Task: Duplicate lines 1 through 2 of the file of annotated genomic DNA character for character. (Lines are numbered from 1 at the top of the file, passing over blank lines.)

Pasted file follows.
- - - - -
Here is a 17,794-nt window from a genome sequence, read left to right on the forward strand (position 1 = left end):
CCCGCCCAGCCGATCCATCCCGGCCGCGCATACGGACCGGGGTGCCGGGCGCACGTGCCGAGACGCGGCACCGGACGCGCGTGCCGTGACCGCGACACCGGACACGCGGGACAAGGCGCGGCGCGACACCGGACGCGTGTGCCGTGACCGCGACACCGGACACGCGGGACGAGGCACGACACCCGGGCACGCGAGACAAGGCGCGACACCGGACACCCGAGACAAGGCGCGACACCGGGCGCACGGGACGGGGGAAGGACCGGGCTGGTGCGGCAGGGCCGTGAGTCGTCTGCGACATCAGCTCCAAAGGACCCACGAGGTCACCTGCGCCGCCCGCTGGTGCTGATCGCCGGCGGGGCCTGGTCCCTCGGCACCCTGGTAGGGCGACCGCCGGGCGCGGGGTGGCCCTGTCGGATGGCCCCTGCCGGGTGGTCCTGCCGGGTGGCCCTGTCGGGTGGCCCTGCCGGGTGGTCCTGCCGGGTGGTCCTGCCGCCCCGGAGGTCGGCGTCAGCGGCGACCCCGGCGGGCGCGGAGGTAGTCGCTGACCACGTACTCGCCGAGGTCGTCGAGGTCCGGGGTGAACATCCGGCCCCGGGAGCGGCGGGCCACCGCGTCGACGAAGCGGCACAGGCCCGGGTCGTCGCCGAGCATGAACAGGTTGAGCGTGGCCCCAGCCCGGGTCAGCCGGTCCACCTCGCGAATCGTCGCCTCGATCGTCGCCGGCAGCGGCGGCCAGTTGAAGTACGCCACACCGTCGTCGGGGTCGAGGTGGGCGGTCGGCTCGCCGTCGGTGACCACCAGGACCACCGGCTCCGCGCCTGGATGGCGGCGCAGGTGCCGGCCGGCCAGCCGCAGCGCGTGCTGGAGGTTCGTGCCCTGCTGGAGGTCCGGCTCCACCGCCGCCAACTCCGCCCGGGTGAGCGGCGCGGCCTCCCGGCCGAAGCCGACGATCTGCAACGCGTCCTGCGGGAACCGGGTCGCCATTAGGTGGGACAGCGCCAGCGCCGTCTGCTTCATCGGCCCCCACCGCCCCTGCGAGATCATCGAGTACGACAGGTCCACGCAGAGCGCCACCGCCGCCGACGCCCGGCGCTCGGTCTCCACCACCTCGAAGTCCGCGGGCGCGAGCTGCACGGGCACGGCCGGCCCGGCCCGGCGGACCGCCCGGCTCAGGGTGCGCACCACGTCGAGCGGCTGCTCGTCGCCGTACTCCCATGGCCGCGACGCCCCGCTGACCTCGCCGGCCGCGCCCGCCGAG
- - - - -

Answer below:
Here is a 17,794-nt window from a genome sequence, read left to right on the forward strand (position 1 = left end):
CCCGCCCAGCCGATCCATCCCGGCCGCGCATACGGACCGGGGTGCCGGGCGCACGTGCCGAGACGCGGCACCGGACGCGCGTGCCGTGACCGCGACACCGGACACGCGGGACAAGGCGCGGCGCGACACCGGACGCGTGTGCCGTGACCGCGACACCGGACACGCGGGACGAGGCACGACACCCGGGCACGCGAGACAAGGCGCGACACCGGACACCCGAGACAAGGCGCGACACCGGGCGCACGGGACGGGGGAAGGACCGGGCTGGTGCGGCAGGGCCGTGAGTCGTCTGCGACATCAGCTCCAAAGGACCCACGAGGTCACCTGCGCCGCCCGCTGGTGCTGATCGCCGGCGGGGCCTGGTCCCTCGGCACCCTGGTAGGGCGACCGCCGGGCGCGGGGTGGCCCTGTCGGATGGCCCCTGCCGGGTGGTCCTGCCGGGTGGCCCTGTCGGGTGGCCCTGCCGGGTGGTCCTGCCGGGTGGTCCTGCCGCCCCGGAGGTCGGCGTCAGCGGCGACCCCGGCGGGCGCGGAGGTAGTCGCTGACCACGTACTCGCCGAGGTCGTCGAGGTCCGGGGTGAACATCCGGCCCCGGGAGCGGCGGGCCACCGCGTCGACGAAGCGGCACAGGCCCGGGTCGTCGCCGAGCATGAACAGGTTGAGCGTGGCCCCAGCCCGGGTCAGCCGGTCCACCTCGCGAATCGTCGCCTCGATCGTCGCCGGCAGCGGCGGCCAGTTGAAGTACGCCACACCGTCGTCGGGGTCGAGGTGGGCGGTCGGCTCGCCGTCGGTGACCACCAGGACCACCGGCTCCGCGCCTGGATGGCGGCGCAGGTGCCGGCCGGCCAGCCGCAGCGCGTGCTGGAGGTTCGTGCCCTGCTGGAGGTCCGGCTCCACCGCCGCCAACTCCGCCCGGGTGAGCGGCGCGGCCTCCCGGCCGAAGCCGACGATCTGCAACGCGTCCTGCGGGAACCGGGTCGCCATTAGGTGGGACAGCGCCAGCGCCGTCTGCTTCATCGGCCCCCACCGCCCCTGCGAGATCATCGAGTACGACAGGTCCACGCAGAGCGCCACCGCCGCCGACGCCCGGCGCTCGGTCTCCACCACCTCGAAGTCCGCGGGCGCGAGCTGCACGGGCACGGCCGGCCCGGCCCGGCGGACCGCCCGGCTCAGGGTGCGCACCACGTCGAGCGGCTGCTCGTCGCCGTACTCCCATGGCCGCGACGCCCCGCTGACCTCGCCGGCCGCGCCCGCCGAG